Negative perceptions of old age linked to signs of Alzheimer’s disease, study suggests

0
26

Alzheimer's Society-care industry newsA study, by the Yale School of Public Health, has suggested that those who hold negative beliefs about ageing are more likely to have brain changes associated with Alzheimer’s disease. This is thought to be due to an increase in the level of stress generated by negative beliefs about ageing which was shown to lead to a greater decline in the volume of the hippocampus, the part of the brain that is linked to memory. Reduced hippocampus volume is an indicator of Alzheimer’s disease. The research was published today (Monday 7 December), in the journal Psychology and Aging.

Dr Ian Le Guillou, Research Officer at Alzheimer’s Society, said: “This interesting study suggests that having negative perceptions of old age, and the stress this can bring, can have an impact on your brain health. While this study didn’t look at the development of Alzheimer’s disease specifically, it observed both shrinkage in the hippocampus – a part of the brain associated with memory – and the build-up of toxic proteins that are linked to Alzheimer’s disease.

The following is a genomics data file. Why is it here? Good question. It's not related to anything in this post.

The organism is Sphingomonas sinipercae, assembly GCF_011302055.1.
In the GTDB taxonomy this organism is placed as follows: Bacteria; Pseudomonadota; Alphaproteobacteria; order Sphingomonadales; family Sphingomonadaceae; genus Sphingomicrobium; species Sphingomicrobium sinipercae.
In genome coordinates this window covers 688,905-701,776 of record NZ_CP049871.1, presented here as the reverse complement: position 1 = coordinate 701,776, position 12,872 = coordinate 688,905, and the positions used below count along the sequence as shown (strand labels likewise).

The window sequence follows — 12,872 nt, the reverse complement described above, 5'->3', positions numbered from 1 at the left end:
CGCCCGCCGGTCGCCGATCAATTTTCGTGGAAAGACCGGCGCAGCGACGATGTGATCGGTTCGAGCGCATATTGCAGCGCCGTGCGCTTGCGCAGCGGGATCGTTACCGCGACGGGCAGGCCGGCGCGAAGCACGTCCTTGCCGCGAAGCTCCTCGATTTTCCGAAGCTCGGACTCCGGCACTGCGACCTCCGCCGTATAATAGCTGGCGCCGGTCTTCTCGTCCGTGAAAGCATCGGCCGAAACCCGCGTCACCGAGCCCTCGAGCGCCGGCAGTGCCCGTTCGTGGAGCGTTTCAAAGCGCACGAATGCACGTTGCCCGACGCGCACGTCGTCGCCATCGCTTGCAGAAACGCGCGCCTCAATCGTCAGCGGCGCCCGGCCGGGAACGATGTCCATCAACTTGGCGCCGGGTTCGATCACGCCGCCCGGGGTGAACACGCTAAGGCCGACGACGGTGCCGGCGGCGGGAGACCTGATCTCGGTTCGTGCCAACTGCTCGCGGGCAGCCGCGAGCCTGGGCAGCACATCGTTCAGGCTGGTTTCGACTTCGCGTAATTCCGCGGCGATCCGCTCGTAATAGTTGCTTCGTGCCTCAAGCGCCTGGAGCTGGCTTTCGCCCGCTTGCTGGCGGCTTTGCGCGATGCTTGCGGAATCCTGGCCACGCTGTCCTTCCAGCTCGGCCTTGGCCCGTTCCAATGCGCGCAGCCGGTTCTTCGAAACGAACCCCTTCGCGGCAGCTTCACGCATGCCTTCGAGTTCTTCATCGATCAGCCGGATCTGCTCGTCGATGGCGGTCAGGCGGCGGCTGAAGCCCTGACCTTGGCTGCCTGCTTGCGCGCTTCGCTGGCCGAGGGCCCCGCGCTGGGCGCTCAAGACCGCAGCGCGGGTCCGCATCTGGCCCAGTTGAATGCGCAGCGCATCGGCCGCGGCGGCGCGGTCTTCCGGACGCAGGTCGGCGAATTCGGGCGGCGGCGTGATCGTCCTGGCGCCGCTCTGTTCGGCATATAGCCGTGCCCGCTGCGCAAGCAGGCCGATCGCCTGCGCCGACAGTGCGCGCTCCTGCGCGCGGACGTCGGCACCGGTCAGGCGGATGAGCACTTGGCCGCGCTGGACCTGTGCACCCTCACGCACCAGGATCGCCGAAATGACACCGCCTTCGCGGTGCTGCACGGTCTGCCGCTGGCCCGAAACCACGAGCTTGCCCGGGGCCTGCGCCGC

“As we age, our risk of developing health problems does increase and it’s no surprise that people will worry, but there are positive actions that people can take to limit this risk. Research shows that a healthy diet, exercising and not smoking can reduce your risk of developing dementia.”

LEAVE A REPLY

Please enter your comment!
Please enter your name here

This site uses Akismet to reduce spam. Learn how your comment data is processed.